Your smile might have more effect on you than those you're smiling at

by Dorian Minors

February 19, 2015

Analects  |  Newsletter


Smiles are tricky little things. They communicate to others that we’re happy, or are pretending to be. But our smiles also change how we feel.


Your smile has a direct impact on how you feel.

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Smiling seems like a pretty straight forward way to communicate to people that you’re happy, or that you want to appear so. Less straightforward is the way that smiling affects you.

Have you ever met someone with what you might call a ‘fake’ smile? You might have heard the expression before about someone whose smile doesn’t reach their eyes. Often this is apparent on the face of our customer service representatives; when we order food from ‘chirpy’ restaurant staff or are greeted by receptionists. That’s because there are, in fact, two kinds of smile.

Paul Ekman and Mark Frank did a great deal of research into this in the mid-1990s. They looked into something called a ‘Duchenne smile’; named after a long-dead French researcher who first discovered that when we activate muscles in our eyes and in our mouth when we smile out of genuine happiness. He discovered this by electrocuting people. Ekman and Frank used far less exciting means to find out far more exciting results, including the specific muscles involved in a genuine vs non-genuine smile. When these are activated, we percieve the genuineness, and when they aren’t, we detect deception. Perhaps more interestingly, we apparently find people who are smiling  those genuine Duchenne smiles more attractive.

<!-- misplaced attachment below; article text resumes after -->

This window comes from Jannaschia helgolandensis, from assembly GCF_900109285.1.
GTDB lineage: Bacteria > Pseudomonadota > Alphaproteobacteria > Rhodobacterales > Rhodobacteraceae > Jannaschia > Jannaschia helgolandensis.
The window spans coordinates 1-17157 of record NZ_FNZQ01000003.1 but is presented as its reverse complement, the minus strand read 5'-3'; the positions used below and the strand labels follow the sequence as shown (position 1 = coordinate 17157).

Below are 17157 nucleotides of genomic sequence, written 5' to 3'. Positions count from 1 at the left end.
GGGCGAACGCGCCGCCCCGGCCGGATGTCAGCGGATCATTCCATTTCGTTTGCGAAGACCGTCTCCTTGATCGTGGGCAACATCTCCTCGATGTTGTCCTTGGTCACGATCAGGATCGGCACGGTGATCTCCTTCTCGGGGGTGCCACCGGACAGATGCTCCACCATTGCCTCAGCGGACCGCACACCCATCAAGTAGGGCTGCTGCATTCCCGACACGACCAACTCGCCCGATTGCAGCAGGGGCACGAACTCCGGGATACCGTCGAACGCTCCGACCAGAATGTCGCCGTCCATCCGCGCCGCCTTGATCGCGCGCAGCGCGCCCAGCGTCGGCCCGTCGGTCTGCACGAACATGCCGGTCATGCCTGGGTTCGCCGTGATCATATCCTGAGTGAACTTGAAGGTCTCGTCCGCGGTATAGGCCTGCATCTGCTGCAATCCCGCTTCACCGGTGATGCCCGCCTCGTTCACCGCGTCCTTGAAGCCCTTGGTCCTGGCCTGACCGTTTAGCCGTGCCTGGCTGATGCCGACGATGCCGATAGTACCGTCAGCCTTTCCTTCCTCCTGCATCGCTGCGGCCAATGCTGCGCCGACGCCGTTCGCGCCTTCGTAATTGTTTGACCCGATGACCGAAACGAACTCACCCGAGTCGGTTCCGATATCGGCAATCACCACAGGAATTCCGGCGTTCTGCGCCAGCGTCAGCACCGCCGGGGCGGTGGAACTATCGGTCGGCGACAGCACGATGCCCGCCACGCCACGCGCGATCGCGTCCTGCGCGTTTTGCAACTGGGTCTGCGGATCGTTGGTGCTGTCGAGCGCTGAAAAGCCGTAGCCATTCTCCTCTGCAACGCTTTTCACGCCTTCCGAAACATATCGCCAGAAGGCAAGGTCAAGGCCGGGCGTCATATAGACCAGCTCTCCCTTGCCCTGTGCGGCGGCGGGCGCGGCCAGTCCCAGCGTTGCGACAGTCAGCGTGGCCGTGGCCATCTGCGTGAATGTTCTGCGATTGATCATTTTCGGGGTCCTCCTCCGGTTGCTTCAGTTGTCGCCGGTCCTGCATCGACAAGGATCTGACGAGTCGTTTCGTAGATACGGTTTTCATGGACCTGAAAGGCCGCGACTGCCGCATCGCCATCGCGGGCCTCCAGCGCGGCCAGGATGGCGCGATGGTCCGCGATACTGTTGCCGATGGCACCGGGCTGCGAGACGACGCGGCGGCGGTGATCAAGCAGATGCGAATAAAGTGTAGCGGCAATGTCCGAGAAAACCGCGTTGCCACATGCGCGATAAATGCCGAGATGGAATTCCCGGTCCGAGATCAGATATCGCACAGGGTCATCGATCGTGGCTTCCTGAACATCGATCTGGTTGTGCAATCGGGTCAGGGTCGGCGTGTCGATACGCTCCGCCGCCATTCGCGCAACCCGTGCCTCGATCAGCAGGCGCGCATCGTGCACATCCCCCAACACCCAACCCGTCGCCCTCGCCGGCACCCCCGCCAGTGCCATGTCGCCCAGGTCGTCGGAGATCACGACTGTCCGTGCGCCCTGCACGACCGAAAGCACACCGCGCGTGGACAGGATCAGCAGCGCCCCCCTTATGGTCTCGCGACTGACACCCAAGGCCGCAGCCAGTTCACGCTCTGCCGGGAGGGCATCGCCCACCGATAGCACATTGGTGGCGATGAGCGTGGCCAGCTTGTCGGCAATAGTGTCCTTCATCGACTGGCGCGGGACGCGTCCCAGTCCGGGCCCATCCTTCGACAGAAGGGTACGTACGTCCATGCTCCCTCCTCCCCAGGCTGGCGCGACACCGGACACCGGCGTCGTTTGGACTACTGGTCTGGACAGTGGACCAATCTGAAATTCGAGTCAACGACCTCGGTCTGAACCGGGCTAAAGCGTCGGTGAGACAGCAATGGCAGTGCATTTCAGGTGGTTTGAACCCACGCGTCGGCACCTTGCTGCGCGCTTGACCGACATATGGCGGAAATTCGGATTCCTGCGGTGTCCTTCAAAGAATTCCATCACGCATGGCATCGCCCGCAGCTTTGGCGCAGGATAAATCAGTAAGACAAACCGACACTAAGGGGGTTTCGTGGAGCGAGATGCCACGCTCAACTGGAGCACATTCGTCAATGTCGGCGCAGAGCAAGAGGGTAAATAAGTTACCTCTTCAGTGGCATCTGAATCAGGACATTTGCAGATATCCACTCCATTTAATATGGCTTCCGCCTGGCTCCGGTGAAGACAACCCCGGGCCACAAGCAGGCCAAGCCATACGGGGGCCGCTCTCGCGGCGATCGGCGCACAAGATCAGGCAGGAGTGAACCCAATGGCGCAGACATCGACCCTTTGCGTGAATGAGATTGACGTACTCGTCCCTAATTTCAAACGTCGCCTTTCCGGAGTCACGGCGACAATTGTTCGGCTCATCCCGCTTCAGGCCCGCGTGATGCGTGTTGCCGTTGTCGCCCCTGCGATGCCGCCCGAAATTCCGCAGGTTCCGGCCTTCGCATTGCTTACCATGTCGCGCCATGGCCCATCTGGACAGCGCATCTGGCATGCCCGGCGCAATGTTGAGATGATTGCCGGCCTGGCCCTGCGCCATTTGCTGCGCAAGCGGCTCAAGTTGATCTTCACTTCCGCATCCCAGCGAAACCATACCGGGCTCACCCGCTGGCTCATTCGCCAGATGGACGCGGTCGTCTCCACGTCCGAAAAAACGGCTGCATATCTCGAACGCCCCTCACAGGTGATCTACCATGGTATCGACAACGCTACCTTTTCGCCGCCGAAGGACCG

More interestingly again, a little earlier than Ekman and Frank, this study demonstrated a truly subtle feature of smiling. If you were to activate the muscles involved in a smile by something as unrelated to smiling as, say, holding a pencil in your mouth, you’ll find cartoons funnier than when the muscles are left alone and even more so again than those holding the pencil in such a way as to activate frowning muscles.

This effect appears to be far more significant when making an already positive experience more positive than for making a negative one more positive, but has an impact either way. Most recently, this feedback loop has been shown to have an effect on our physical stress levels to boot.

The opposite seems to be true of frowning. As I mentioned in the last paragraph, activating frowning muscles while watching cartoons makes them less amusing. But it will also make pain more painful. And if you inhibit our ability to frown, for example with an injection of botox, you’re likely to report more happiness than frown-capable people.

It’s all very bizarre. But, we know that emotions are complete bodily experiences, with many vectors of influence and not always from the obvious places. Still strange that such a small thing can have such a large effect.

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